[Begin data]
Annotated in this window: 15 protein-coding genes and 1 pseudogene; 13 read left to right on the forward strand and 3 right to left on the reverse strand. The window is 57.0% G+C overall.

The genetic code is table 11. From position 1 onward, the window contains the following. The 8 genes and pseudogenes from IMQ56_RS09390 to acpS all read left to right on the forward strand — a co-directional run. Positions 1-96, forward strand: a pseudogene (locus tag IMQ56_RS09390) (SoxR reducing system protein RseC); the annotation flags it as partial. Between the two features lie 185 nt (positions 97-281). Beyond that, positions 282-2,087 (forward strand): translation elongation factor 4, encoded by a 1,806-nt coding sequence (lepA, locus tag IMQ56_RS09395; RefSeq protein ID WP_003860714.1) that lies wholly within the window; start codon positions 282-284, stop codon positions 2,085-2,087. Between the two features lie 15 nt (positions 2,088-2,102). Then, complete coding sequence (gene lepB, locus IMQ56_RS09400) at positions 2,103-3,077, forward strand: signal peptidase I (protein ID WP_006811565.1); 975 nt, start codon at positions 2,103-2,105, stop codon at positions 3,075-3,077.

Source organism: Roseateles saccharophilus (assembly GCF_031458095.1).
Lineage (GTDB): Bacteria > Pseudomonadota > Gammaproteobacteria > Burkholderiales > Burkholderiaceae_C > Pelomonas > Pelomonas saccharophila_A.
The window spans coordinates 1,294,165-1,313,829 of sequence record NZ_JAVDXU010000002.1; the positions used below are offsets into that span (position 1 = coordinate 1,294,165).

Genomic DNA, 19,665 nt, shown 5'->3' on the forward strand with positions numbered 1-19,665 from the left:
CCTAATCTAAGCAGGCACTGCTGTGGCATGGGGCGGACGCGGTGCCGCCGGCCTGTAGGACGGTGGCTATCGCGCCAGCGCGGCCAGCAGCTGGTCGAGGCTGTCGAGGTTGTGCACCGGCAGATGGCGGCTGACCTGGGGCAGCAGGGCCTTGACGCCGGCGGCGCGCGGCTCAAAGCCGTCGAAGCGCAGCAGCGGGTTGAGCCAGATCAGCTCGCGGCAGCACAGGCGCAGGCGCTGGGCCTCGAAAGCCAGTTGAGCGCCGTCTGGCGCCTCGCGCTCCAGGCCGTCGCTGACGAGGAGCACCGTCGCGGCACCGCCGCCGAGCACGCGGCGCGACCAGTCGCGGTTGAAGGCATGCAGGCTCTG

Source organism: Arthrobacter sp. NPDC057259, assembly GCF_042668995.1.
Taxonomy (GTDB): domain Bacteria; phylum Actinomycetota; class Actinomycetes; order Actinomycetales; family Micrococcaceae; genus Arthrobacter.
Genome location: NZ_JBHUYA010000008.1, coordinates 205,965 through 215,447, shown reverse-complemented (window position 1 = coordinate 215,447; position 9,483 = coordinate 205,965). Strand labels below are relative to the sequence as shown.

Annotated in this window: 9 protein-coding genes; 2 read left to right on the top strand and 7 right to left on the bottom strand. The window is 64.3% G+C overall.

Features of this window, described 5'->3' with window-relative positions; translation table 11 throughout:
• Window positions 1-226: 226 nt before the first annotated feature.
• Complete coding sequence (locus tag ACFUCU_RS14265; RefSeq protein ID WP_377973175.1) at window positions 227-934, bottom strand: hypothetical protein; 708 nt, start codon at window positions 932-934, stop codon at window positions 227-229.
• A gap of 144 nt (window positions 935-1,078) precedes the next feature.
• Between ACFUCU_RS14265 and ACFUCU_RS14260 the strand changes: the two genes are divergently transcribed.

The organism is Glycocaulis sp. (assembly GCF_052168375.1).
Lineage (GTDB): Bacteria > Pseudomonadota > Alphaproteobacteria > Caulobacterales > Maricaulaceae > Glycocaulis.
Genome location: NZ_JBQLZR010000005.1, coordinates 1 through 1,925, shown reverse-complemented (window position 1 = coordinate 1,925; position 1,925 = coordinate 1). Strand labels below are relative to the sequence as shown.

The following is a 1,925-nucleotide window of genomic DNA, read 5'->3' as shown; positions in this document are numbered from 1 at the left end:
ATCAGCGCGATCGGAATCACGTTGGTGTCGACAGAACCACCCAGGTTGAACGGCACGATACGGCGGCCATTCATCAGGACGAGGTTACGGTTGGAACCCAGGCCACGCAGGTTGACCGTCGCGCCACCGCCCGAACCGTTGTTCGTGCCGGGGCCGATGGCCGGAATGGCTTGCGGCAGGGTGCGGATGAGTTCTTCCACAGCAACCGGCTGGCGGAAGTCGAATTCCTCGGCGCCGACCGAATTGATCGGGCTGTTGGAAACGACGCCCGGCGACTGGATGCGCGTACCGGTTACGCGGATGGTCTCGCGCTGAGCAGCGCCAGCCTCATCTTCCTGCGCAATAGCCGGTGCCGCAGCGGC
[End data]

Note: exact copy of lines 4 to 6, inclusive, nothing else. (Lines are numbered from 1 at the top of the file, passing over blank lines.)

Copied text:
Lineage (GTDB): Bacteria > Pseudomonadota > Gammaproteobacteria > Burkholderiales > Burkholderiaceae_C > Pelomonas > Pelomonas saccharophila_A.
The window spans coordinates 1,294,165-1,313,829 of sequence record NZ_JAVDXU010000002.1; the positions used below are offsets into that span (position 1 = coordinate 1,294,165).

Genomic DNA, 19,665 nt, shown 5'->3' on the forward strand with positions numbered 1-19,665 from the left: